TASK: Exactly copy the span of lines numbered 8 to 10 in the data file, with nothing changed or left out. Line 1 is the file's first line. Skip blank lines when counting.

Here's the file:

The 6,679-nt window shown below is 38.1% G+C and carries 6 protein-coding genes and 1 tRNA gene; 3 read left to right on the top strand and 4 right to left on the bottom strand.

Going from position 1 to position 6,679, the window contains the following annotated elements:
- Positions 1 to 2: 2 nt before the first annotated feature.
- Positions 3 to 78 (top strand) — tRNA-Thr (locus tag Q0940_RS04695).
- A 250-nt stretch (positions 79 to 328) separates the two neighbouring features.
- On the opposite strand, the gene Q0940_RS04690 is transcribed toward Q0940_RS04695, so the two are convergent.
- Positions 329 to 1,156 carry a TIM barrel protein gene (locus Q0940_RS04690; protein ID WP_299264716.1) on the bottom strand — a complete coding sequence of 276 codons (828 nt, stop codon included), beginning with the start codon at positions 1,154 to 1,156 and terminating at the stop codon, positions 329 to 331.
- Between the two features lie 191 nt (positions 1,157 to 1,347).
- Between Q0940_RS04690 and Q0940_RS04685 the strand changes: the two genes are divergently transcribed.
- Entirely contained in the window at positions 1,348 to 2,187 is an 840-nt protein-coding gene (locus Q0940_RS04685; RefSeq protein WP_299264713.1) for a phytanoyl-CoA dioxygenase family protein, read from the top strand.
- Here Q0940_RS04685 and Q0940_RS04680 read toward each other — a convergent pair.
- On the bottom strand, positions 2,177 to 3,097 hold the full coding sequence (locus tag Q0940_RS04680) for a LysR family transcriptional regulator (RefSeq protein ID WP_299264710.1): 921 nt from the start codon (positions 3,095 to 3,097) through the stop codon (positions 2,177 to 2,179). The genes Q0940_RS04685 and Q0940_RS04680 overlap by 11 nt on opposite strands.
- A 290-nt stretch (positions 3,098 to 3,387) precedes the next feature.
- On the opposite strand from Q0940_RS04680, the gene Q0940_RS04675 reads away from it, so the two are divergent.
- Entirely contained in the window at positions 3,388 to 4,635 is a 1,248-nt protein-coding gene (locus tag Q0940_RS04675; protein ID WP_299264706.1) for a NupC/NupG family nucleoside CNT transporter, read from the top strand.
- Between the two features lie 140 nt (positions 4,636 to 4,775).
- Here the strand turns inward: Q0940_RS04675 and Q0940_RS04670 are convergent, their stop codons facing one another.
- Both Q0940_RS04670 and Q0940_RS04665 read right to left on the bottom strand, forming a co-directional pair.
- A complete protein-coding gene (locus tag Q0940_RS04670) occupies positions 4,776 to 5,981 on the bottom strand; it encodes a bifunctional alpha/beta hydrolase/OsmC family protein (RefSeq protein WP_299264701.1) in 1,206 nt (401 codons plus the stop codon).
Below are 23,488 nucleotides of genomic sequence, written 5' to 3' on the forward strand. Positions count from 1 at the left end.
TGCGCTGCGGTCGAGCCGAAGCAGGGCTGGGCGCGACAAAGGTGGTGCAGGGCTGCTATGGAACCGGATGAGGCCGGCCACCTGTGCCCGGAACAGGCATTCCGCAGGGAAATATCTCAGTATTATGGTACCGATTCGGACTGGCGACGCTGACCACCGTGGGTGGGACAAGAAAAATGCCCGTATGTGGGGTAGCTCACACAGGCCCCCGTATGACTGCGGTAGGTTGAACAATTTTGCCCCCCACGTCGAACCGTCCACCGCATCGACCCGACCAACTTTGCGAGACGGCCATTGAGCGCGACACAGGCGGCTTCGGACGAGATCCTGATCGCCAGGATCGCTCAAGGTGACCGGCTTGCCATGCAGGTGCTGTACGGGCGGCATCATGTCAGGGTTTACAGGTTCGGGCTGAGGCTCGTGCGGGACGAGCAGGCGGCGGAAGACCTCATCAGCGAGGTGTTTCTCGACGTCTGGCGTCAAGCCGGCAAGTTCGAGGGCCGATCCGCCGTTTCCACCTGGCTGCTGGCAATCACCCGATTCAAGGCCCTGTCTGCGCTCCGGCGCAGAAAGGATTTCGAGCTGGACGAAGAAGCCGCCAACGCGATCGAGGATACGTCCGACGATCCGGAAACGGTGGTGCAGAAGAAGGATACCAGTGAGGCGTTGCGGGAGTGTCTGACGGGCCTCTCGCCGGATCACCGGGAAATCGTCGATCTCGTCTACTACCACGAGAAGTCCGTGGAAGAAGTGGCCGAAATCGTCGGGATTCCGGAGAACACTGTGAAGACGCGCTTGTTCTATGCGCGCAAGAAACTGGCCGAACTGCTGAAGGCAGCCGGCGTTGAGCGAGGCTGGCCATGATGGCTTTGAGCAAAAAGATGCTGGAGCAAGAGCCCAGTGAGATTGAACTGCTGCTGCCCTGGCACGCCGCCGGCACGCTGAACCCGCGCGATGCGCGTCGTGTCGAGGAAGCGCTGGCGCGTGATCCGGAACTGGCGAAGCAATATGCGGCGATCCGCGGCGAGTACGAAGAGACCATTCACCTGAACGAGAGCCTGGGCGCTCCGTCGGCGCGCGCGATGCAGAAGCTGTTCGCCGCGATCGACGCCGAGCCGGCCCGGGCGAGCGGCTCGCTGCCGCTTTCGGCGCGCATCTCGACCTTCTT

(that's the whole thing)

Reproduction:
- Between the two features lie 191 nt (positions 1,157 to 1,347).
- Between Q0940_RS04690 and Q0940_RS04685 the strand changes: the two genes are divergently transcribed.
- Entirely contained in the window at positions 1,348 to 2,187 is an 840-nt protein-coding gene (locus Q0940_RS04685; RefSeq protein WP_299264713.1) for a phytanoyl-CoA dioxygenase family protein, read from the top strand.